Food and art collide in restaurant-galleries

Ron Larrimore knows his ink drawings of skulls might not appeal to everyone, but he's found more buyers than he expected during the month his work has been on display at Snake Hill.

Larrimore is the latest artist showcased at the Highlandtown sausage restaurant, one of a number of Baltimore-area eateries that use their walls as gallery space for local artists. It's a concept that allows artists to reach niche audiences and that makes art more accessible to potential customers.


Larrimore, who teaches special education at Chatsworth School by day, said he's held shows at galleries, bars and restaurants. In addition to his show at Snake Hill — which runs through the end of May — he's also shown his work at Liv2Eat in Federal Hill, Bean Hollow in Ellicott City and the now-closed Yellow Dog Tavern in Canton.

"The places I frequent more are the bars and the restaurants, and I always feel like there's more of a connection between the artists and the patrons of those bars and restaurants," said Larrimore.

Customers are more comfortable in a bar setting than a gallery, he said, and it provides for more natural conversations.

"I feel like in a gallery, you kind of have that attitude that you're there for the art and you're there to discuss the art," he said.

About half his 30 pieces — mostly ink drawings ($40), plus a few acrylic paintings ($70) and a skateboard deck ($100) — have sold.

Beth-Ann Wilson, a bartender at Snake Hill and the owner of nearby Night Owl Gallery, organizes Snake Hill's art shows, which change about every two months. The bar held its first art show for employees because several people on staff were also visual artists.

"That's how we got the ball rolling with putting things on the wall and decided to keep it going," Wilson said.

Art shows started the same way at Blue Moon Cafe in Fells Point, which recently changed its name to Blue Moon Cafe and Gallery.

"Back in the day, we hired a lot of young kids, and they were all artists," owner Sarah Simington said.

Thomas Pearce has become the restaurant's resident artist. Simington has worked with him to create shows specifically to fit Blue Moon's rock-'n'-roll-themed interior.

When she's approached by other artists, Simington looks for pieces that make her think — "something a little edgy, a little different."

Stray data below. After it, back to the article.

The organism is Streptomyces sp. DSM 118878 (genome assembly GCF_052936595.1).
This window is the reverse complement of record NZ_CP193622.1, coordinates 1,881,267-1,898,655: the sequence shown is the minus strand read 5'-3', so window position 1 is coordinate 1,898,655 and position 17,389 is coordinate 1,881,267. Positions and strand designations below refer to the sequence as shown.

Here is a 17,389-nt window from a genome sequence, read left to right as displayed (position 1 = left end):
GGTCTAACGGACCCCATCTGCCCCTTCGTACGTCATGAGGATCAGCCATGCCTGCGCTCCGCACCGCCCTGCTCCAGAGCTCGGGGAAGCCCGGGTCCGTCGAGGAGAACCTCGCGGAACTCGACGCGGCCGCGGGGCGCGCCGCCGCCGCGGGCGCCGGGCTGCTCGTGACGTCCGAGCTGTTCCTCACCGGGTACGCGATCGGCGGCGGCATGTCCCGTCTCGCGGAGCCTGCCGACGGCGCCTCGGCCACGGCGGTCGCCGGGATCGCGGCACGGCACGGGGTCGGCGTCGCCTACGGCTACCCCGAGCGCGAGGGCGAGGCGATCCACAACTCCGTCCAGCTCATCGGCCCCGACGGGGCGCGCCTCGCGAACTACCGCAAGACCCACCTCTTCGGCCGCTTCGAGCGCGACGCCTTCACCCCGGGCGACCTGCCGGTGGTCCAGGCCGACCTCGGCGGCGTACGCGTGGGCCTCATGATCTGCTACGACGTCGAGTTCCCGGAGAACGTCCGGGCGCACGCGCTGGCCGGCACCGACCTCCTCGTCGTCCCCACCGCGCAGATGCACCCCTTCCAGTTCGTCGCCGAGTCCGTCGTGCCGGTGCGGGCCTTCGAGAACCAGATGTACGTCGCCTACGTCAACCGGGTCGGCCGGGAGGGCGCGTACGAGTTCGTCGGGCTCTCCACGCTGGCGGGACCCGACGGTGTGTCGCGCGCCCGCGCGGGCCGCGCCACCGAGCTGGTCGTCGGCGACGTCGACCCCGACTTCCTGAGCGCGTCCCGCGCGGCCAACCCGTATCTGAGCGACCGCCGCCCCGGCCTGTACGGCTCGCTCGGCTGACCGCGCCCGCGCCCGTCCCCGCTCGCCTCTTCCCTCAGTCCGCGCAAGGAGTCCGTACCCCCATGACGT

"I'm not just looking for some sort of watercolor chicken," she said.

Wilson agreed that the art at his restaurant has to fit its ambiance.

"We're kind of looking for things that fit with the decor and the feel of Snake Hill itself," Wilson said. "We're looking for something that is presented professionally — I think that's even more important than the content of the work. Is it framed? Is there a level of craftsmanship?"


Adam Stab, a local artist who showed his work at Snake Hill in the winter and has an upcoming show at Blue Moon's Fells Point location, said it's also important for artists to consider their audience when designing shows for restaurants. Blue Moon, for example, serves a lot of tourists, so Stab is planning to offer smaller pieces and prints with lower price points in his show there.

He's also shown his work at Golden West Cafe and Holy Frijoles in Hampden.

"For me, anyway, it's been a great venue for small works," he said of restaurants. "It's an easier way than the gallery to send stuff home with a buying audience."

Customers return more than once to see a piece before buying it, Wilson said. That's also why Simington spaces out her shows, changing them quarterly. She likes to give people time with the art.

Simington said the cafes usually sell at least two pieces of art per month, sometimes more.

"The restaurant itself is my dream and what better way to [serve the] community than to help someone else pursue their dreams," Simington said. "And I consider the Blue Moon a multi-textural restaurant. You're not just coming in to eat."

Dining dates

Mark your calendar for these upcoming foodie events.

Thursday: 2017 Crab Derby; 5 p.m.-8 p.m. at Lexington Market (400 W. Lexington St.); $5.

Sunday: "Brewing for Beginners" spring wine-making workshop; 1 p.m.-5 p.m. at Charm City Farms (1310 Hillman St.); $40.